House Votes to Grant Bargaining Rights to Nation's Public Safety Workers

July 20, 2007
An overwhelming majority of House members on July 17 voted to approve legislation that would guarantee firefighters, police officers, first responders and other public safety workers across the nation to collectively bargain for better wages, benefits and working conditions.

H.R. 980, the Public Safety Employer-Employee Cooperation Act -- one of the strongly supported pieces of legislation in this Congressional term -- received extensive bipartisan support, passing with a 314-97 vote.

“The brave men and women who risk their lives each day and serve as our first line of defense against medical emergencies, criminals, natural disasters, and terrorist attacks deserve the right to bargain with their employers,” said Rep. George Miller, D-Calif., chairman of the House Education and Labor Committee. “Collective bargaining rights will enable rank-and-file public safety workers not only to improve their own working conditions, but also to have more input into the day-to-day operations of their departments.”

According to Rep. Dale Kildee, D-Mich., the bill's author, some states deny public safety workers the “basic right to discuss workplace issues with their employer -- a right every American has.”

Virginia and California Prohibit Collective Bargaining

Approximately 20 states do not fully protect the collective bargaining rights of firefighters, police officers, corrections officers and emergency medical service workers. Two states -- Virginia and North Carolina -- prohibit public safety employees from collectively bargaining at all.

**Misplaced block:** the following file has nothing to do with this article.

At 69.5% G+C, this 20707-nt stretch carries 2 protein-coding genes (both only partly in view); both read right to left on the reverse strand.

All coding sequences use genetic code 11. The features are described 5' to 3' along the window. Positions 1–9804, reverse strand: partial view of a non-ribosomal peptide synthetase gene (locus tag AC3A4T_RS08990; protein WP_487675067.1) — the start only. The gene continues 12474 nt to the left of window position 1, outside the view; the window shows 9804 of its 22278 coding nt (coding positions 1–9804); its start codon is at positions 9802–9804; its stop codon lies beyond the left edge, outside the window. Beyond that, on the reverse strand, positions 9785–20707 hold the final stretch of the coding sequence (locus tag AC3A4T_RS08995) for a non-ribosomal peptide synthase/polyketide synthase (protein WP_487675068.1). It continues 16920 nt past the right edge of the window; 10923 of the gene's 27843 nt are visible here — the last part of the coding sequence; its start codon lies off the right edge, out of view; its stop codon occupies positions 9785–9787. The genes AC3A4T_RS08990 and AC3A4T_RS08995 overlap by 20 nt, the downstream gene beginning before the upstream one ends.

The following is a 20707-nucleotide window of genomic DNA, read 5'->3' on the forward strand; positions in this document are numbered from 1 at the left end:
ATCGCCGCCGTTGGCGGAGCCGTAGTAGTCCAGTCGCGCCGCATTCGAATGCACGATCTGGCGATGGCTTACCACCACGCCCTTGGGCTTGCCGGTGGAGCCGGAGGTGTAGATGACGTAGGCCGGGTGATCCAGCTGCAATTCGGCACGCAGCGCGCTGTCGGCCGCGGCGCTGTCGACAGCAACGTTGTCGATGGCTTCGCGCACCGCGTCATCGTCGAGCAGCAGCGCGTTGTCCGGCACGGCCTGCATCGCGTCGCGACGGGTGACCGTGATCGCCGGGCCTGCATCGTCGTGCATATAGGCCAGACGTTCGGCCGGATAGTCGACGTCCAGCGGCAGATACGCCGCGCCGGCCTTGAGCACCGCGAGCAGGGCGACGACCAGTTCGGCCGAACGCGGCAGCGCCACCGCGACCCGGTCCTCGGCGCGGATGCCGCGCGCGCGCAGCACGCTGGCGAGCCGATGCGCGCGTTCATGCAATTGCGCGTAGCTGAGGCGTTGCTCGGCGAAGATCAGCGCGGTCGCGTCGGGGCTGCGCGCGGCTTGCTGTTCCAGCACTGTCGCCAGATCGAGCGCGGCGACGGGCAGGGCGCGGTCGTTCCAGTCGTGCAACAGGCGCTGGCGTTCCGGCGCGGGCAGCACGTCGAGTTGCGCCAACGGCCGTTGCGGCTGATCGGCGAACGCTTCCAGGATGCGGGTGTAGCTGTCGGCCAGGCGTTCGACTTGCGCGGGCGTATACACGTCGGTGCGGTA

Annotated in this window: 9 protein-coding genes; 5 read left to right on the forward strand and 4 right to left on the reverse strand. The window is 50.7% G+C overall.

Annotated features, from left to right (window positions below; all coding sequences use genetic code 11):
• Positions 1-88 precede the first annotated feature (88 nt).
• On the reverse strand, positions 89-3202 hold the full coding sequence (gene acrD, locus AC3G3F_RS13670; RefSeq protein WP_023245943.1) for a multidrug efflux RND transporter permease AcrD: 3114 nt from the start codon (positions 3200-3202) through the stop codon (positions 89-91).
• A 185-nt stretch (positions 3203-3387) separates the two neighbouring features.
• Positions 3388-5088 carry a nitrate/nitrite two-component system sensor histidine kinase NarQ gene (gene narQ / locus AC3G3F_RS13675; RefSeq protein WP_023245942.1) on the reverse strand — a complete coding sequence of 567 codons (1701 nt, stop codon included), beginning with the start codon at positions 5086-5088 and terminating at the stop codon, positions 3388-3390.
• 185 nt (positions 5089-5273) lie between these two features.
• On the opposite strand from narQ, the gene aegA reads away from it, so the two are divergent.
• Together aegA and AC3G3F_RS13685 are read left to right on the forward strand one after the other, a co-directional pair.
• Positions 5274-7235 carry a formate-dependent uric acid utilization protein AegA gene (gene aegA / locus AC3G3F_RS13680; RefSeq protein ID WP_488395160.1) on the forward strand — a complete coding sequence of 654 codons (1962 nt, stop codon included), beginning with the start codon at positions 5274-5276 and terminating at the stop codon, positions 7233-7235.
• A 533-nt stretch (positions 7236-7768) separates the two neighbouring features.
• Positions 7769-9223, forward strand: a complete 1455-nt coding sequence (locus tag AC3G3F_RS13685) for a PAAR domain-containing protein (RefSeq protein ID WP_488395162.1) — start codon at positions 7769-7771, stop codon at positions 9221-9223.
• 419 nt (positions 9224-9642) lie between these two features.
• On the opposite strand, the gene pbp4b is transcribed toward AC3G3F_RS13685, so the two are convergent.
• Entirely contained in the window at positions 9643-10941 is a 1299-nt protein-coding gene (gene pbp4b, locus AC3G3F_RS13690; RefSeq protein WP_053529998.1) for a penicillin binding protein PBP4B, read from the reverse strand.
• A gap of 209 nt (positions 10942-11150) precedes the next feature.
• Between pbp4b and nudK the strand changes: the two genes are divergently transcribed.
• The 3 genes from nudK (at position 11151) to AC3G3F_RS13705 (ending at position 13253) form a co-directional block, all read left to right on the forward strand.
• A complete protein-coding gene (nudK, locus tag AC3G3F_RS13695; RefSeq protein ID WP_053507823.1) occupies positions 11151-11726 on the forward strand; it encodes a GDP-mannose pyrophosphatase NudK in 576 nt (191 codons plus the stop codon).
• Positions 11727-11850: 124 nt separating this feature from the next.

In addition to having the right to collectively bargain over hours wages and working conditions, other provisions of the bill will give state and local public safety workers:

  • The right to join a union;
  • The right to have their union recognized by their employer;
  • A mediation or arbitration process for resolving an impasse in negotiations; and
  • Enforcement of the bill’s provisions through the courts.

The International Brotherhood of Teamsters, which fought hard for the passage of the bill, applauded the House's support for the measure.

“The House of Representatives has taken a major step in securing basic collective bargaining rights for first responders throughout the country,” said Teamsters General President Jim Hoffa. “The police officers, firefighters and emergency services workers who ensure the safety of our towns, cities and states deserve the protections this bill provides.”

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